A caress and a kiss.
That’s all Angela Mairielys Lazo Torres had time for before guards escorted her from her husband’s hospital room after less than a minute. It had been seven months since she last traveled to Louisiana to see José Antonio Hernández Viera, 40, in detention, and she wasn’t even given the time to tell him, “I love you.”
“They didn’t let me see him,” Lazo Torres, 36, said of the brief interaction. “They didn’t let me speak to him. They didn’t let me do anything.”
That was on Wednesday, June 19. Then, radio silence for the next two days. When she and an outreach paralegal from the Southern Poverty Law Center returned to Acadia General Hospital in Louisiana on Thursday, they were told Hernández Viera no longer appeared in the system. Attorneys contacted the hospital and an assistant warden at Pine Prairie ICE Processing Center, but no one gave them any information about his condition after hip replacement surgery.
“I didn’t know how he was, or where he was, or what was happening to him,” Lazo Torres said.
On Friday, Hernández Viera was transported back to Pine Prairie in handcuffs and chains, he said, his body pushed and jostled into a vehicle with no wheelchair ramp. As he lay across the seat during the roughly hour-long drive, his head painfully bumped into plastic on one of the doors. He was then whisked back to the hospital for more drugs, only to return to Pine Prairie in the early hours of the morning, he and his lawyer said.
Around 3 a.m. Saturday, June 22, Hernández Viera was finally allowed to call Lazo Torres.
“I told my wife that I felt so bad, in such a bad condition, that I wouldn’t live,” he told NBC.
His suffering was nowhere near over, according to his account. Back at Pine Prairie, he was left in his wheelchair overnight, he said, from 3 a.m. until around 9 a.m. And during the days after his surgery, he tried not to eat much because he feared if he had to use the toilet, no one would help him.
He was treated like an animal, he felt — ”like a person without rights, totally helpless.”
U.S. Immigration and Customs Enforcement spokesperson Bryan Cox told NBC that ICE could not give specifics about the medical treatment of a particular detainee without his or her written consent, but added that “ICE is committed to ensuring the welfare of all those in the agency’s custody, including providing access to necessary and appropriate medical care.”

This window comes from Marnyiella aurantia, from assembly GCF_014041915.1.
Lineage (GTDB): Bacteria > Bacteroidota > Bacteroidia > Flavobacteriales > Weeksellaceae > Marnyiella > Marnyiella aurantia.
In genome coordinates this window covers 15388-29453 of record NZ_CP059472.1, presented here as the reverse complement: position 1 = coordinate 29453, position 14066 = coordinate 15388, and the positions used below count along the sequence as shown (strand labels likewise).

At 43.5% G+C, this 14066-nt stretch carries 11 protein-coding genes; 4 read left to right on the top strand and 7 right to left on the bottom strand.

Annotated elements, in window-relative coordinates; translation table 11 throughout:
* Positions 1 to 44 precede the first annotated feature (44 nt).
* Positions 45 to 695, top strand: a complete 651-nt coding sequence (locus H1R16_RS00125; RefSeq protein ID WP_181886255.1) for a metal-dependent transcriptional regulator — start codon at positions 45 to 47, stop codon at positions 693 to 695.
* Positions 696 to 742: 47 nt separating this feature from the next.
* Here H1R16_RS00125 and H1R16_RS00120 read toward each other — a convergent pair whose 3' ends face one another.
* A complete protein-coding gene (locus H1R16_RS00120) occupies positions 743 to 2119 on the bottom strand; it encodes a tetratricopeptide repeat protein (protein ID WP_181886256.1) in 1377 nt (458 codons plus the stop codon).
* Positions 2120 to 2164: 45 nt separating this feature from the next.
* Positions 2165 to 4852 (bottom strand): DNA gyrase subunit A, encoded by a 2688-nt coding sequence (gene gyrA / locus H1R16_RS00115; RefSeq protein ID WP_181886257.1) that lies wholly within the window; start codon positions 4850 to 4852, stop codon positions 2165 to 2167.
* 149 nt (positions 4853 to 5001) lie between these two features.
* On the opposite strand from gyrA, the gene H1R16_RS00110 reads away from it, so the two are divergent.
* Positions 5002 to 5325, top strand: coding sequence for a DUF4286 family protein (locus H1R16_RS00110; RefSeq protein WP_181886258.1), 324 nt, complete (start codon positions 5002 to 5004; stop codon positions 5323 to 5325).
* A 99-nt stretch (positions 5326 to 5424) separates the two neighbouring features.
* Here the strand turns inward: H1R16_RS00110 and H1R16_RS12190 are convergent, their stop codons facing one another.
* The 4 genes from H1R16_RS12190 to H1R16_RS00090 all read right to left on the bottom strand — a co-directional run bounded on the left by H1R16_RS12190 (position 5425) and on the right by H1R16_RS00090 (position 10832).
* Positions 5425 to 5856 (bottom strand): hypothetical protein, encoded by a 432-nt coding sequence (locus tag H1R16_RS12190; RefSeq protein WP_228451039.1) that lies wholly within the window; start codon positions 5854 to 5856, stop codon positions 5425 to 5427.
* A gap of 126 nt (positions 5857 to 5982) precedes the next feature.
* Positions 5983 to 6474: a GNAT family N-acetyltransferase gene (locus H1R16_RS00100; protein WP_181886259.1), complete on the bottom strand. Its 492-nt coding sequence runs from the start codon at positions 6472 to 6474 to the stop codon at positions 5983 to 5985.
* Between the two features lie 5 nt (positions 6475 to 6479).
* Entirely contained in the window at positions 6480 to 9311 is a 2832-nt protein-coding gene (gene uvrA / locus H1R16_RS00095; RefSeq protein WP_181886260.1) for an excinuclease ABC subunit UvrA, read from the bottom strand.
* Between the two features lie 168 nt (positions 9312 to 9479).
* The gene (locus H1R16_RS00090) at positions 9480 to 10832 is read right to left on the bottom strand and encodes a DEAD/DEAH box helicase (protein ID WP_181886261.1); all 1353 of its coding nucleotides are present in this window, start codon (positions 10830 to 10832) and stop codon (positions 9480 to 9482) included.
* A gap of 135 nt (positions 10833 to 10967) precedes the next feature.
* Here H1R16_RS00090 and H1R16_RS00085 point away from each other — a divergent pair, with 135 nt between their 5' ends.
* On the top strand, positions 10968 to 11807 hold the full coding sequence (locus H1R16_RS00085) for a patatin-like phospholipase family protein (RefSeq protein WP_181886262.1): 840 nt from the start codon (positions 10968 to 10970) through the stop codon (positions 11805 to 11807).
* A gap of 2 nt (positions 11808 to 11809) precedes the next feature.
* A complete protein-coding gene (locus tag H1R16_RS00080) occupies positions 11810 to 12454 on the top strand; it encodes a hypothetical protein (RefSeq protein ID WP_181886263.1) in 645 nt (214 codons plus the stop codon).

Hernández Viera is an asylum seeker from Cuba, where he faced economic and political persecution because of his family’s opposition to the Castro government. He says he was detained multiple times there and beaten in front of his family once. He has never been convicted of a crime, according to attorneys from the SPLC, and ICE in a document from December did not designate him as a security risk.
“These are not people who should be looked at as demons,” said Martin High, a Southeast Immigrant Freedom Initiative volunteer attorney. “They’re just regular people that have been in a really bad situation that has nothing to do with their choices in life.”
In May 2018, Hernández Viera applied for admission into the United States in Hidalgo, Texas, at a port of entry— as asylum seekers are supposed to do. During his credible fear interview the following month, a first hurdle in the asylum process, the interviewer checked boxes indicating that he had established a credible fear of persecution based on his “political opinion.”
More than a year later, he is still in a facility run by the Florida-based detention company GEO Group — despite the fact that asylum seekers who establish a credible fear are supposed to be eligible for parole, where they await their immigration hearings outside detention. He has a sponsor. Both his wife and 3-year-old daughter are waiting for him. Instead, he is being held in Louisiana, where a hip problem that was once manageable quickly deteriorated so that he could not even walk.
Now, he is staring down deportation. ICE says he is unlawfully present and “received all appropriate legal process” before being ordered removed in December and denied an appeal in May.
Two weeks after surgery, he was not granted a stay of removal, which means he could be deported any day and his wife believes this is imminent.
“I think, if he were returned to Cuba right now,” said High, “I think he’d be headed to prison right away and he’d never get out.”
Hernández Viera has two chances to remain stateside: a petition for review in the fifth circuit court of appeals, where he is represented by High, and a habeas petition. Petitions for review are usually tough to win, said High.
Which leaves the petition for a writ of habeas corpus claiming that his detention is unlawful. Ironically, one of Hernández Viera’s last chances to stay with his family hinges on the facts of the hellish treatment he says he has lived through since surgery left him at the discretion of ICE’s care.
Lazo Torres has the same asylum claim as her husband. But though they say they were persecuted together in their home country, America’s immigration system has treated them differently.
She came to the U.S. with her two daughters in February 2018, while her husband lagged behind. When she and the girls arrived here, they were held for 20 days at a family detention center in Texas and then released, she said.
She is now applying for a green card based on a provision in the Cuban Adjustment Act that says Cubans who have lived in the U.S. for at least a year can become lawful permanent residents. Meanwhile, he is detained “pending removal” to Cuba, according to ICE.
During a recent call with Hernández Viera, Lazo Torres said their 3-year-old daughter “started to cry because she wanted to see him.”
“She asks for him every day,” Lazo Torres said.